ST. LOUIS (KMOV) – High school teacher Ashley Bailey finds her daily routine to be no walk in the park as she battles her second stint of “Long-haul” COVID.
Sitting on a bench in Whitecliff Park in Crestwood, she catches her breath. She suffers from troubled breathing, muscle and joint pain, fatigue, and brain fog.
“I couldn’t think of the word cemetery [last semester] and I’m explaining to my students you know the place where bodies are buried,” Bailey explained. “They’re like you mean a cemetery, and I’m like oh yeah.”
Bailey, 46, was first diagnosed with COVID in April 2020, early in the pandemic when the vaccine didn’t exist and testing wasn’t widely available.
“A lot of times I say I have long Covid, they ask if I’m contagious,” Bailey shared. “They are afraid they will get it. I’m not contagious.”
She’s contracted the virus three more times since.
” When I went to the doctor, all these scans and tests they’d say my lungs are great but why I can’t breathe? Things would come back clear but there was no scientific, medical proof for why I was feeling that.”
According to the CDC, 1 in 13 adults in the U.S. (7.5%) have “long COVID” symptoms, defined as symptoms lasting three or more months after first contracting the virus, and that they didn’t have prior to their COVID-19 infection. Women are more likely than men to currently have long COVID (9.4% vs. 5.5%).
Bailey said her school, staff and students have been supportive but also said she feels bad reducing her responsibilities.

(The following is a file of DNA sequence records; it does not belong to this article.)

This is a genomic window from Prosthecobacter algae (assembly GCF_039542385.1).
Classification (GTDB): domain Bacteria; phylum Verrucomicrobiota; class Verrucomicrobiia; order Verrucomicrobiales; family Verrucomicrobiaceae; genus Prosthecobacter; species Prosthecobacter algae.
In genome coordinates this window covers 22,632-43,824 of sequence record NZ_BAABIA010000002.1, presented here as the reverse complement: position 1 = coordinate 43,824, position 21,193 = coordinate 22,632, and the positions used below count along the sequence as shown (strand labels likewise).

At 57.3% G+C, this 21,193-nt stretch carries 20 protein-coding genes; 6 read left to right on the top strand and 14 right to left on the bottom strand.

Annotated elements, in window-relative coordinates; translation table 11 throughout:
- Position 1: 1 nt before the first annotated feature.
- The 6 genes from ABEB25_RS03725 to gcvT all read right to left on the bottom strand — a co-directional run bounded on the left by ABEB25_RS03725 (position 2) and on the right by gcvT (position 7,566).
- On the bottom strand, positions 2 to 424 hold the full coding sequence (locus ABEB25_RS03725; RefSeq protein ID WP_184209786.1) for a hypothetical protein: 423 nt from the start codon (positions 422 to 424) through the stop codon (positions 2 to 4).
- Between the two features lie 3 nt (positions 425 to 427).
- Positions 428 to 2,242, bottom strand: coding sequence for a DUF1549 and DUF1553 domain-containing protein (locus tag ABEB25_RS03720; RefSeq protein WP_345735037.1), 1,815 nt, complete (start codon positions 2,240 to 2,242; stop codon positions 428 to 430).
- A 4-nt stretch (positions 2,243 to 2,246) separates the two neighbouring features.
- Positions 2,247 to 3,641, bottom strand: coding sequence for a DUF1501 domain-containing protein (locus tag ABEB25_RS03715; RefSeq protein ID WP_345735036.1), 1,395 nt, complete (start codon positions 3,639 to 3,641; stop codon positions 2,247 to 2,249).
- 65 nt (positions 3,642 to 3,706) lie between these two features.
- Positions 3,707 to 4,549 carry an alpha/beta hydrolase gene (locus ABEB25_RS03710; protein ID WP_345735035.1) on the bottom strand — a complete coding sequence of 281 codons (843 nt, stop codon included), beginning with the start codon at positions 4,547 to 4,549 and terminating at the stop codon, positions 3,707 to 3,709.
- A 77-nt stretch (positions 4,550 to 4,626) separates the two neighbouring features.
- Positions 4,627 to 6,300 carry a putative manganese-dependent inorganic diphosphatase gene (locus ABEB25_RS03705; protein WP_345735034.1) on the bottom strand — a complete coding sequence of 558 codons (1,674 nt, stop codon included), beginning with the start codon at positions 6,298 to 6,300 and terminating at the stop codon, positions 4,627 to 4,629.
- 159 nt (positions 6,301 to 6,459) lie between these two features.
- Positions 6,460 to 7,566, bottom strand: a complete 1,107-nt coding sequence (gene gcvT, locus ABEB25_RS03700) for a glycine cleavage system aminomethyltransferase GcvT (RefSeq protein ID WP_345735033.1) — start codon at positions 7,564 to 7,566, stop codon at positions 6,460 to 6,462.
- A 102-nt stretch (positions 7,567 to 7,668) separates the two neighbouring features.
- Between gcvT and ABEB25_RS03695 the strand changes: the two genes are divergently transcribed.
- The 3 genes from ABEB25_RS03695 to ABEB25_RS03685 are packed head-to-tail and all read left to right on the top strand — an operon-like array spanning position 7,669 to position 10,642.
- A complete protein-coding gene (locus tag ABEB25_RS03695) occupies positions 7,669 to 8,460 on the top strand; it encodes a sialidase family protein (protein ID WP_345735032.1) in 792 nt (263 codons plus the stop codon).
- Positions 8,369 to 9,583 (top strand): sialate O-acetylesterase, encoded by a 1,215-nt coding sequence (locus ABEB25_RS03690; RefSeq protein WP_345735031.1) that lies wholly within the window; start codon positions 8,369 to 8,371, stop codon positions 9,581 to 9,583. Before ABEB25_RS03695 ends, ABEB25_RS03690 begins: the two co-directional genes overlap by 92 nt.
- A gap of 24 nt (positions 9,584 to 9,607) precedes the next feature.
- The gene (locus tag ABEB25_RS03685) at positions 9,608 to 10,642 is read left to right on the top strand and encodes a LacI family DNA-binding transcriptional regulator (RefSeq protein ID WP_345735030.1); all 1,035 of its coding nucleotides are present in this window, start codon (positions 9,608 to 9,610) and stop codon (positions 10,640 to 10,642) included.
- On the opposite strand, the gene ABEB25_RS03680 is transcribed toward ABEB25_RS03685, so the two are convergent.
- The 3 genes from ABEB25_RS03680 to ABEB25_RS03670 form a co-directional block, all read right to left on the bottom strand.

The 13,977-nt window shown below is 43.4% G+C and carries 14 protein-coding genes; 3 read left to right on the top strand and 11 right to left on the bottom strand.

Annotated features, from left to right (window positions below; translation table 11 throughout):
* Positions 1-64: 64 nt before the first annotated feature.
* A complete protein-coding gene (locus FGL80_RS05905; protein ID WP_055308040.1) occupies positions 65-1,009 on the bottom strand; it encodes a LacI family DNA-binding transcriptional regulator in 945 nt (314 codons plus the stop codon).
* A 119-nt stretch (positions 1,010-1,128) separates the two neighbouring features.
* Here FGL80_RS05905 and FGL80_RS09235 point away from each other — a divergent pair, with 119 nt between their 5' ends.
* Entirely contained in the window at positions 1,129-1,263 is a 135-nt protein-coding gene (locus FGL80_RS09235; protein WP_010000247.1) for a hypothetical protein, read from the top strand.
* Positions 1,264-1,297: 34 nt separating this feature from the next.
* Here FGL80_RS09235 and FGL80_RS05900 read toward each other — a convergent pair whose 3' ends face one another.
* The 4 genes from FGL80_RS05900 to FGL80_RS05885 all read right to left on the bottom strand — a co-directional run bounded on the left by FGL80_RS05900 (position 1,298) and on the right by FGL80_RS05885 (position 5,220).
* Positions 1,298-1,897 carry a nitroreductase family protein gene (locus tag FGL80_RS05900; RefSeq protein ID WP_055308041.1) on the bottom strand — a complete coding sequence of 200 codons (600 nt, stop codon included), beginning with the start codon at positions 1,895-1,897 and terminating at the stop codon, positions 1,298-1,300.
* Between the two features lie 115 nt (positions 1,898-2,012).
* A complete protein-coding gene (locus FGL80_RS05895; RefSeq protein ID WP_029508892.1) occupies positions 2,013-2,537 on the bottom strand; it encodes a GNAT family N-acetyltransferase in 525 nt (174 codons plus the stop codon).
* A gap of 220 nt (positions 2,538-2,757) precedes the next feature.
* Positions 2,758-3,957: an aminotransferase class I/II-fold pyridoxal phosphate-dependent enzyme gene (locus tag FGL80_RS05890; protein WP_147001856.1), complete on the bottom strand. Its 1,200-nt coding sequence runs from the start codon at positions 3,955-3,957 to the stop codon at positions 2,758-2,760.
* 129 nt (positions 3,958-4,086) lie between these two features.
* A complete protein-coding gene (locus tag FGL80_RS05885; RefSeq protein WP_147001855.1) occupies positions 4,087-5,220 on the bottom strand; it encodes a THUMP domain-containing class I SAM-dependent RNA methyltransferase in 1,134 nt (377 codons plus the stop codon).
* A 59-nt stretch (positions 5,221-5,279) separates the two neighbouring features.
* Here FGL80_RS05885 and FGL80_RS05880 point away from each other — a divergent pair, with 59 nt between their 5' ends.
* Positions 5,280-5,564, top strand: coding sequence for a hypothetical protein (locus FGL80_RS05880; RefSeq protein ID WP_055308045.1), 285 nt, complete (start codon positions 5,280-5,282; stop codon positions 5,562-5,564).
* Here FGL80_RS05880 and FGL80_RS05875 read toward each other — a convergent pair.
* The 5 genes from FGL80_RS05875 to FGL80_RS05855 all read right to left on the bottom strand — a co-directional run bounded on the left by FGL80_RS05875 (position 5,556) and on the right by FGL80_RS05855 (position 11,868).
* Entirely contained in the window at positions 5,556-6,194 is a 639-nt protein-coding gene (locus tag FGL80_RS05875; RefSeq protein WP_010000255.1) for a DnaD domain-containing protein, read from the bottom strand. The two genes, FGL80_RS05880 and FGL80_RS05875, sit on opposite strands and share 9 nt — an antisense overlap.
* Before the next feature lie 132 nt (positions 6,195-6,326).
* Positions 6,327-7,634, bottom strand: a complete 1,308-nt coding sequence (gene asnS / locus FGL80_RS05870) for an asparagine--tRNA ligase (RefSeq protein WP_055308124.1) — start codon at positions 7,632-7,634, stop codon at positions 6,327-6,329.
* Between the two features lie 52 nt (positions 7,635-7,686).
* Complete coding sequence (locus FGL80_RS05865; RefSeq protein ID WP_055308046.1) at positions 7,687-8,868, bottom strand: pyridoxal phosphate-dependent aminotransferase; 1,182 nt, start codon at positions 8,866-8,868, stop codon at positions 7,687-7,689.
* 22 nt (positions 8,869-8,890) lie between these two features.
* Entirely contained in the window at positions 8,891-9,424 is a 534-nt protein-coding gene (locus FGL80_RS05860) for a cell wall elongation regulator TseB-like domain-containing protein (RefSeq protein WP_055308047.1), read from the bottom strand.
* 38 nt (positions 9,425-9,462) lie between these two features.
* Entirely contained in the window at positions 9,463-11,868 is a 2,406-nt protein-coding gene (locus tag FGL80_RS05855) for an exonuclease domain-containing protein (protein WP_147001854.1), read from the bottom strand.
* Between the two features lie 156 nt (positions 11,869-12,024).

“As a teacher, you’re supposed to do the extra things, right? Like monitor the hallway and I couldn’t do that stuff,” Bailey said.
The constant pain forced Bailey to quit her side jobs. Her extra cash flow stopped and then came the doctor bills. Now the veteran teacher is considering going on disability.
“I want to work,” Bailey shared. “I want to be out there working and doing, believe me, I’m not one to sit around.”
To regain her strength, Bailey visits Washington University’s Center for Advanced Medicine. There she receives occupational, speech, and physical therapy.
“People who have ‘Long-COVID’ don’t want to be isolated, they don’t want to have to use a wheelchair. I want to be back to my normal fun-loving self and that we aren’t making it up,” Bailey said.
Bailey is a dog lover. She helps foster several furry friends and they keep her moving. She credits them for part of her recovery.
She said she’s thankful for friends and family who push her to get in public. Literally, if a task or errand requires too much energy, she sometimes find herself pulling out a wheelchair to conserve energy.
“Everyone’s so much taller than you and they are having conversations and I feel kind of left out,” Bailey explained. “People will bend down to try and include me in the conversation, It’s very strange.”
Each challenge she faces is a humbling lesson to never take life for granted.
“I don’t have it as rough. I have a job. It’s hard to imagine someone who has two or three jobs to make ends meet,” Bailey explained. “If they got laid off or if they missed their shifts, how would they pay their bills?”
“Not everyone is okay even if they look like it. Just be compassionate,” Bailey shared. “That’s what it comes down to.”
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